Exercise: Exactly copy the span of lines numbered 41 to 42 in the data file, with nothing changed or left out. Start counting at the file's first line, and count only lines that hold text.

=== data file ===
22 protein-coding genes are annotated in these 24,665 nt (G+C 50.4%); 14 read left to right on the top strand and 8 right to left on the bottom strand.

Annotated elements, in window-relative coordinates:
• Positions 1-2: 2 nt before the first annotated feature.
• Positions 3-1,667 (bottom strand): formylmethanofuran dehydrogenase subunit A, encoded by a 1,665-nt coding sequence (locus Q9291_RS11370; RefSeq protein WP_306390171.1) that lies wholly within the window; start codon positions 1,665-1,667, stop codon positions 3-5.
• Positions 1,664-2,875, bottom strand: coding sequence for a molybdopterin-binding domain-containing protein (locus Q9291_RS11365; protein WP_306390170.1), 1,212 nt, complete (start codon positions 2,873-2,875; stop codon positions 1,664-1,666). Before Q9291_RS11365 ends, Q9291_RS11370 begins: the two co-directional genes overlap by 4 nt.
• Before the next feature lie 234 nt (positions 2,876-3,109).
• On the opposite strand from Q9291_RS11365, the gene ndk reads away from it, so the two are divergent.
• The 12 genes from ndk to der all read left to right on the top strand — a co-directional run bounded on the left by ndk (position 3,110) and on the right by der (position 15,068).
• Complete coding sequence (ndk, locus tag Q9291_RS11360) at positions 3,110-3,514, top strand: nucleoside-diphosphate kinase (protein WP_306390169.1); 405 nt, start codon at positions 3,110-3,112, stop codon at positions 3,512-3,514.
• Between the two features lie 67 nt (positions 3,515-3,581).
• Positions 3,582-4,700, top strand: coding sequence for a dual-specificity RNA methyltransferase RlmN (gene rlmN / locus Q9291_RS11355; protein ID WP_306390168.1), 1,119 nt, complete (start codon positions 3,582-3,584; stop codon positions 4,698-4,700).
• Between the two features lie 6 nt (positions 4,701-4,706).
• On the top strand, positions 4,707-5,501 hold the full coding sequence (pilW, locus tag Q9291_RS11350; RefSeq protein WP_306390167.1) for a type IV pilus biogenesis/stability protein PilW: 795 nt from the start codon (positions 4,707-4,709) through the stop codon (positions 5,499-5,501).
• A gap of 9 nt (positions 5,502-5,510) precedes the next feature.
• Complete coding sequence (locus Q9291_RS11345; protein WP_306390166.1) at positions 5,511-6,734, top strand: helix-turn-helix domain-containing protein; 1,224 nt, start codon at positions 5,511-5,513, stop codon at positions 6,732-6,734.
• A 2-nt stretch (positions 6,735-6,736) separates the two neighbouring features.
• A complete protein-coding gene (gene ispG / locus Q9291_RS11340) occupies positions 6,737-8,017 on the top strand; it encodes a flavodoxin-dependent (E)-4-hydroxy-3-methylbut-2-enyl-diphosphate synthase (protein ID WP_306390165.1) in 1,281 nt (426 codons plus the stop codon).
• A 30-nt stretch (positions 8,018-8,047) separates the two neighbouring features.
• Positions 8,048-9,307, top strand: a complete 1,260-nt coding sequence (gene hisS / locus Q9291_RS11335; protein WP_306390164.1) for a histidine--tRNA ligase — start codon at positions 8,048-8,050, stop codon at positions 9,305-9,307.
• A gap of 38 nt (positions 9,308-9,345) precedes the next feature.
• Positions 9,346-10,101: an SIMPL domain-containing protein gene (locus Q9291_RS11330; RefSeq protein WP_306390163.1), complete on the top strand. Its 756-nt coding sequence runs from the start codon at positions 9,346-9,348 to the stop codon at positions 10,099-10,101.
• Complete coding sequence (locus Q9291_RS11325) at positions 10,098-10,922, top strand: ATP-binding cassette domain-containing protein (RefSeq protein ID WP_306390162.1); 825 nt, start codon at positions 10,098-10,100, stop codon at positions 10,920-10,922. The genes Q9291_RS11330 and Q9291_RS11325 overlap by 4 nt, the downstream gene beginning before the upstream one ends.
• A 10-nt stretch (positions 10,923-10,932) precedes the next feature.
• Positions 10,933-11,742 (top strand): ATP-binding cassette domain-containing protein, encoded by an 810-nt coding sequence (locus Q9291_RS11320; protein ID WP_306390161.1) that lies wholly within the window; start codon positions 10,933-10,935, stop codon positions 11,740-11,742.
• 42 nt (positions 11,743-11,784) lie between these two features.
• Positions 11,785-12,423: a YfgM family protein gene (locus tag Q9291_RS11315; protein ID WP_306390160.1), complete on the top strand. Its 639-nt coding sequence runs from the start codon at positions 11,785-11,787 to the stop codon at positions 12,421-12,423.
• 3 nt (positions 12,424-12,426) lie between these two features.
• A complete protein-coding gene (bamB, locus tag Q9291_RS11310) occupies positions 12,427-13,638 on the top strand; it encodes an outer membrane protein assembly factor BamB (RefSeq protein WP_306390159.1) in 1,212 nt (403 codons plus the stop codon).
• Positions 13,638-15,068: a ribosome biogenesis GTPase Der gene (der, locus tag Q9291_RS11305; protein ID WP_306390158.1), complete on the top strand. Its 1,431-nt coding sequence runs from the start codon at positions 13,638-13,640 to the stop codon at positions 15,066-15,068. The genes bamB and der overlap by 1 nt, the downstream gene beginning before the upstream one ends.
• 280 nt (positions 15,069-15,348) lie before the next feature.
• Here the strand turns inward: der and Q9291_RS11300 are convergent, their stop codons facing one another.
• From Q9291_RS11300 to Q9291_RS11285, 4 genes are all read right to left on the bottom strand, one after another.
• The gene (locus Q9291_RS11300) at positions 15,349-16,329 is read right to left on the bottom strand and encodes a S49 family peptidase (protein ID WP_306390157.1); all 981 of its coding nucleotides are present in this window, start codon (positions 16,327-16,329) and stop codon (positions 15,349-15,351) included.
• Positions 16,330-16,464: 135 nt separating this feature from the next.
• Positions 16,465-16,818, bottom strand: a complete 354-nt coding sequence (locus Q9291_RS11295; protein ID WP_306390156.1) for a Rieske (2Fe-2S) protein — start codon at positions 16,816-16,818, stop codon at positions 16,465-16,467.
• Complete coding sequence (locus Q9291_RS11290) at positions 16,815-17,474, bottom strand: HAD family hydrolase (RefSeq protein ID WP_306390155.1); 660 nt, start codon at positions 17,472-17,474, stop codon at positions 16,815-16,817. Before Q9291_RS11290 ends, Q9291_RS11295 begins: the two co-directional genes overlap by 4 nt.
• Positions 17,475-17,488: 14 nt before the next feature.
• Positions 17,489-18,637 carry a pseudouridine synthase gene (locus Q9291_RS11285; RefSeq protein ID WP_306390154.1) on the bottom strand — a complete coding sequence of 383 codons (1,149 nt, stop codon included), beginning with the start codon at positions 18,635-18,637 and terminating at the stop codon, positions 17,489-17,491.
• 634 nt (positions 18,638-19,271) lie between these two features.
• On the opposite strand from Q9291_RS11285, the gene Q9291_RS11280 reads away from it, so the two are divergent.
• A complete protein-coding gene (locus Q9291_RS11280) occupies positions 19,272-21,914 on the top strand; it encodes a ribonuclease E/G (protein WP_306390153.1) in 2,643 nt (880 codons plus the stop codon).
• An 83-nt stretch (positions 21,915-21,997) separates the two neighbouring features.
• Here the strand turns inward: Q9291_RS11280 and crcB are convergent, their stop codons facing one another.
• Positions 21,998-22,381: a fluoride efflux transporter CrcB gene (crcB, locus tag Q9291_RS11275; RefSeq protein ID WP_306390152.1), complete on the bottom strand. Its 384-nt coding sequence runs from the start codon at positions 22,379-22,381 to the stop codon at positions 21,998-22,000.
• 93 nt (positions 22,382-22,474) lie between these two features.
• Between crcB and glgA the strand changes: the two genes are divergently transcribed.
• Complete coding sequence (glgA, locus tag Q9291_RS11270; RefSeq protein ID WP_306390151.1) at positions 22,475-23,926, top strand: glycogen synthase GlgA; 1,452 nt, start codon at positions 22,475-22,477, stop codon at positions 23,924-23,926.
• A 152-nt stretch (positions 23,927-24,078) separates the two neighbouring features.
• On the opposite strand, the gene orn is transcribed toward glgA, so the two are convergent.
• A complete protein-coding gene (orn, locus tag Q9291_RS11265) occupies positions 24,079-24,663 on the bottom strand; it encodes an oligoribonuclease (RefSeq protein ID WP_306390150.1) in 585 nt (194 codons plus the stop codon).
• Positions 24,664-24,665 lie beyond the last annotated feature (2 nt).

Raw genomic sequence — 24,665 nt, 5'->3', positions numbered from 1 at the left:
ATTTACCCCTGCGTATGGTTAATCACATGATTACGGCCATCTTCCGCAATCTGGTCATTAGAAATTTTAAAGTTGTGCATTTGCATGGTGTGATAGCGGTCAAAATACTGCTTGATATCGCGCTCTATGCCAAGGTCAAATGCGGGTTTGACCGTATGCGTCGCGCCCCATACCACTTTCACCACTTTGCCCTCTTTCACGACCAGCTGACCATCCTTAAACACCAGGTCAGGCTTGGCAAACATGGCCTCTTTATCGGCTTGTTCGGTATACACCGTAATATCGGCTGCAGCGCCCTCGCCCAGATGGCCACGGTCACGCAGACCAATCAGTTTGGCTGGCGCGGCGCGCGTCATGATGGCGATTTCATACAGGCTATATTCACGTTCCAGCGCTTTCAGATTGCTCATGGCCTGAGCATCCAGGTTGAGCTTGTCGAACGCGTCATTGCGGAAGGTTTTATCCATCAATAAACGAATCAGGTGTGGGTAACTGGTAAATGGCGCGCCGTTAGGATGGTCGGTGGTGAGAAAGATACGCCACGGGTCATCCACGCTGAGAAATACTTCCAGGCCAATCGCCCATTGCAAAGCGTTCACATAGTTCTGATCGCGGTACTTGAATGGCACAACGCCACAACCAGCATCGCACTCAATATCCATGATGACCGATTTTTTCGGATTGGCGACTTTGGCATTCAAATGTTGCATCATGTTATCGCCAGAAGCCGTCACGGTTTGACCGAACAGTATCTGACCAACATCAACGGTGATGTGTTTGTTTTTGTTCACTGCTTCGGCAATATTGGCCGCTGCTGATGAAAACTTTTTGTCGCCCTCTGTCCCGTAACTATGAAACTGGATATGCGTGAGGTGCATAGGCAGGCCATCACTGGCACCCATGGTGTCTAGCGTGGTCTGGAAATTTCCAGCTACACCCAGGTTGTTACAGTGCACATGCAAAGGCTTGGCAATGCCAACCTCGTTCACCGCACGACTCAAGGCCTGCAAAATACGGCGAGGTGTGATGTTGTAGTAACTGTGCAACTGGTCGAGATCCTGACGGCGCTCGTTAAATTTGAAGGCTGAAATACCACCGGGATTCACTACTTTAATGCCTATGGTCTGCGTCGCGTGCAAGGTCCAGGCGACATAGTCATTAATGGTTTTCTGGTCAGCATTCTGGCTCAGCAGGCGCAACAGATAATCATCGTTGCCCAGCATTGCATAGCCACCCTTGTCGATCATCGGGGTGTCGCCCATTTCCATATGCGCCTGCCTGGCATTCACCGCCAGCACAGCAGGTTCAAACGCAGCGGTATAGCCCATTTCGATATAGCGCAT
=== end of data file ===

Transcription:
• A complete protein-coding gene (locus Q9291_RS11280) occupies positions 19,272-21,914 on the top strand; it encodes a ribonuclease E/G (protein WP_306390153.1) in 2,643 nt (880 codons plus the stop codon).
• An 83-nt stretch (positions 21,915-21,997) separates the two neighbouring features.